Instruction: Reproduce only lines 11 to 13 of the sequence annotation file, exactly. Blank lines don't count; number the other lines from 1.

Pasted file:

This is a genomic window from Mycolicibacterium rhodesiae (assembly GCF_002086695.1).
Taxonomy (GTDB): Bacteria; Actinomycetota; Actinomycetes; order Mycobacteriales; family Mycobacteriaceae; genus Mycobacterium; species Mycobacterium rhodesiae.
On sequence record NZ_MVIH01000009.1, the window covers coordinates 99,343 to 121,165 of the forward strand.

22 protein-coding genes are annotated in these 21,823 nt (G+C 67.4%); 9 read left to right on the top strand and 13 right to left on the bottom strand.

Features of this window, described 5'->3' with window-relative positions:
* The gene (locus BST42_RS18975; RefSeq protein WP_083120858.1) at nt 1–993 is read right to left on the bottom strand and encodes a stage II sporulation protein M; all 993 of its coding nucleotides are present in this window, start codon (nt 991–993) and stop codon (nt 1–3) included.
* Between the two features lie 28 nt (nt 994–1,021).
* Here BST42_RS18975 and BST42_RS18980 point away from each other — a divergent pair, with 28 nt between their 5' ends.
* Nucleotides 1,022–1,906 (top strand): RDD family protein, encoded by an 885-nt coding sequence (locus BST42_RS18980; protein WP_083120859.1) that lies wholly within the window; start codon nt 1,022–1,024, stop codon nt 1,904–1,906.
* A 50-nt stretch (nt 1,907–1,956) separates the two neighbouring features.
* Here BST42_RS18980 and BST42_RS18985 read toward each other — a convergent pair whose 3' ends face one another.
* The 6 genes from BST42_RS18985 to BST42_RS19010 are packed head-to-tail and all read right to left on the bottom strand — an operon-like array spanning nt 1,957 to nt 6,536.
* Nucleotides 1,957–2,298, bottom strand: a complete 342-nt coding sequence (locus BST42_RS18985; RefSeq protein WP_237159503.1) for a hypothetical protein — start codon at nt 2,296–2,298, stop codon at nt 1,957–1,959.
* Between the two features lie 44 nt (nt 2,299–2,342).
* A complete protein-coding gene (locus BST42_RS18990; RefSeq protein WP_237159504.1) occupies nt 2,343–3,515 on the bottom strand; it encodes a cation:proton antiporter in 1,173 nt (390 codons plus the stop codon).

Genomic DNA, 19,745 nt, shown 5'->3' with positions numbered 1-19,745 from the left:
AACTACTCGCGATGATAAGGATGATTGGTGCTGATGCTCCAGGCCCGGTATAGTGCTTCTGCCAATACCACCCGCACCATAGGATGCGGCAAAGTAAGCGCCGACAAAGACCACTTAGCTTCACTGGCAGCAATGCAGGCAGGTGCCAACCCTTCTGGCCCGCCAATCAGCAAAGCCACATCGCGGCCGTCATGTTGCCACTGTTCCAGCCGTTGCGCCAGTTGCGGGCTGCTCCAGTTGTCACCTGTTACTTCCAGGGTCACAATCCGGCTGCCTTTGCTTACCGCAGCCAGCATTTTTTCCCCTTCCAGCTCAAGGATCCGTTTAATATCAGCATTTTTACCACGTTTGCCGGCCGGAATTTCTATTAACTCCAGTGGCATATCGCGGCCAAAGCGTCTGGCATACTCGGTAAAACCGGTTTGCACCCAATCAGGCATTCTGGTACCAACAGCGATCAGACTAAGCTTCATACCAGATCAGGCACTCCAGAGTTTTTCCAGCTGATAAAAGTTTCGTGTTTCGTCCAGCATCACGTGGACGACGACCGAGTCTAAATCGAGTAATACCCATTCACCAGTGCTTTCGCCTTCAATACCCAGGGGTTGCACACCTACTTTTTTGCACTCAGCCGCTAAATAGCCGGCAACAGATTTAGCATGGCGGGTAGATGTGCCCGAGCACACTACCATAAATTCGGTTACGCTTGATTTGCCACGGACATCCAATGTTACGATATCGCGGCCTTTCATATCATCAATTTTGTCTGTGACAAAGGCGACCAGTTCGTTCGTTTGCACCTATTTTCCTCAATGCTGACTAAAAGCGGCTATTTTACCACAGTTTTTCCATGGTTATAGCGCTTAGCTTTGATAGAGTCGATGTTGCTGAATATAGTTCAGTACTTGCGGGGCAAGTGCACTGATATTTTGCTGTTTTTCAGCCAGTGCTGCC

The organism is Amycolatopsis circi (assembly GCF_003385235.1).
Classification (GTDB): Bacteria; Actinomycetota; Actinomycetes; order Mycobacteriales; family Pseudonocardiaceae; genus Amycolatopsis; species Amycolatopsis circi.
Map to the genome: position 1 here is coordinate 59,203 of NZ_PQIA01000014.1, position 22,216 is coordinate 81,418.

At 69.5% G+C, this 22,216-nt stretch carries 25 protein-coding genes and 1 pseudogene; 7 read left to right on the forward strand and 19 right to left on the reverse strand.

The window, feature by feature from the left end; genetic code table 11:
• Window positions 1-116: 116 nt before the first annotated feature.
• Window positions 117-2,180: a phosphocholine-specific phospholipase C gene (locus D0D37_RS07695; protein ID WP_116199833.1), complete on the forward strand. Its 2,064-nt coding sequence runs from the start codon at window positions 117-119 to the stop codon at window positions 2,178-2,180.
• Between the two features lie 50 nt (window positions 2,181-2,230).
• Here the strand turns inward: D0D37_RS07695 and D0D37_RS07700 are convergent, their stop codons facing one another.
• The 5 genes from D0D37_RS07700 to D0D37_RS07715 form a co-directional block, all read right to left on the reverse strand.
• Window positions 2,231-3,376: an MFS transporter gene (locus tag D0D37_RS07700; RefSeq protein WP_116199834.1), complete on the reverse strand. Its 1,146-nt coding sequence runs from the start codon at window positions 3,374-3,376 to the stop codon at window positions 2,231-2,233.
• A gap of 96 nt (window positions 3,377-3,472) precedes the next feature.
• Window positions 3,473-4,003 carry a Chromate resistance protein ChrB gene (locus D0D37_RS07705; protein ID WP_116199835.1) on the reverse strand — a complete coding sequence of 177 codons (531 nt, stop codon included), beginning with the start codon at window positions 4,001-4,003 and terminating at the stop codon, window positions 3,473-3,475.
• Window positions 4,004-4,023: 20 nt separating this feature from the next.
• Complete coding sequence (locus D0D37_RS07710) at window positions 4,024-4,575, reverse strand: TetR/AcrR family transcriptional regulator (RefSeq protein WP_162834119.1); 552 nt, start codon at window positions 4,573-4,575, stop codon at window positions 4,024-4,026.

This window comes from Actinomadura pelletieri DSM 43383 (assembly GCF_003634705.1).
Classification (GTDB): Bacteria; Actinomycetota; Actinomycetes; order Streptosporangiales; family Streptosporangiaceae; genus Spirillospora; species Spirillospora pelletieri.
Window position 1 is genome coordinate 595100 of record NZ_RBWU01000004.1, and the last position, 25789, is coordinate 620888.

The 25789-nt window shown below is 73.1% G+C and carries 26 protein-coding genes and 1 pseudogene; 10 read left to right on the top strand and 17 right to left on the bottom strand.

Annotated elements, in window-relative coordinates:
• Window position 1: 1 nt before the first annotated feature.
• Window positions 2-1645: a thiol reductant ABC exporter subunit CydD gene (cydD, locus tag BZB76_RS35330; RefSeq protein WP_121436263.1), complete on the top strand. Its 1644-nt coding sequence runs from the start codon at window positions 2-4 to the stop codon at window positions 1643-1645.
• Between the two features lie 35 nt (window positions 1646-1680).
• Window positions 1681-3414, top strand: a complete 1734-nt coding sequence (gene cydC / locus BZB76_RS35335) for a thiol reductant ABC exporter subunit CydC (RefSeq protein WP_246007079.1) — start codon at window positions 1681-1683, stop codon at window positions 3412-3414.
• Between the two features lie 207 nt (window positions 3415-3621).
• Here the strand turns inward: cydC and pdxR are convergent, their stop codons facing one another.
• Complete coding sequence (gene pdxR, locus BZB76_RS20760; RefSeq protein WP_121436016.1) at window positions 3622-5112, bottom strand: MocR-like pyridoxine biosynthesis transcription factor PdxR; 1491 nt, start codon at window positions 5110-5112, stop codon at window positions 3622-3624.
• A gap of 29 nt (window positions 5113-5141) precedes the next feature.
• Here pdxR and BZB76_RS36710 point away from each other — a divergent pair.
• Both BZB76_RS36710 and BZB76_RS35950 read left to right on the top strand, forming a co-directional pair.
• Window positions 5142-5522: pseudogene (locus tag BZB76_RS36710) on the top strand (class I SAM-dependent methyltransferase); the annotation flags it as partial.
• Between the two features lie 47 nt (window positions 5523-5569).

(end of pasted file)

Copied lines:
* Here BST42_RS18980 and BST42_RS18985 read toward each other — a convergent pair whose 3' ends face one another.
* The 6 genes from BST42_RS18985 to BST42_RS19010 are packed head-to-tail and all read right to left on the bottom strand — an operon-like array spanning nt 1,957 to nt 6,536.
* Nucleotides 1,957–2,298, bottom strand: a complete 342-nt coding sequence (locus BST42_RS18985; RefSeq protein WP_237159503.1) for a hypothetical protein — start codon at nt 2,296–2,298, stop codon at nt 1,957–1,959.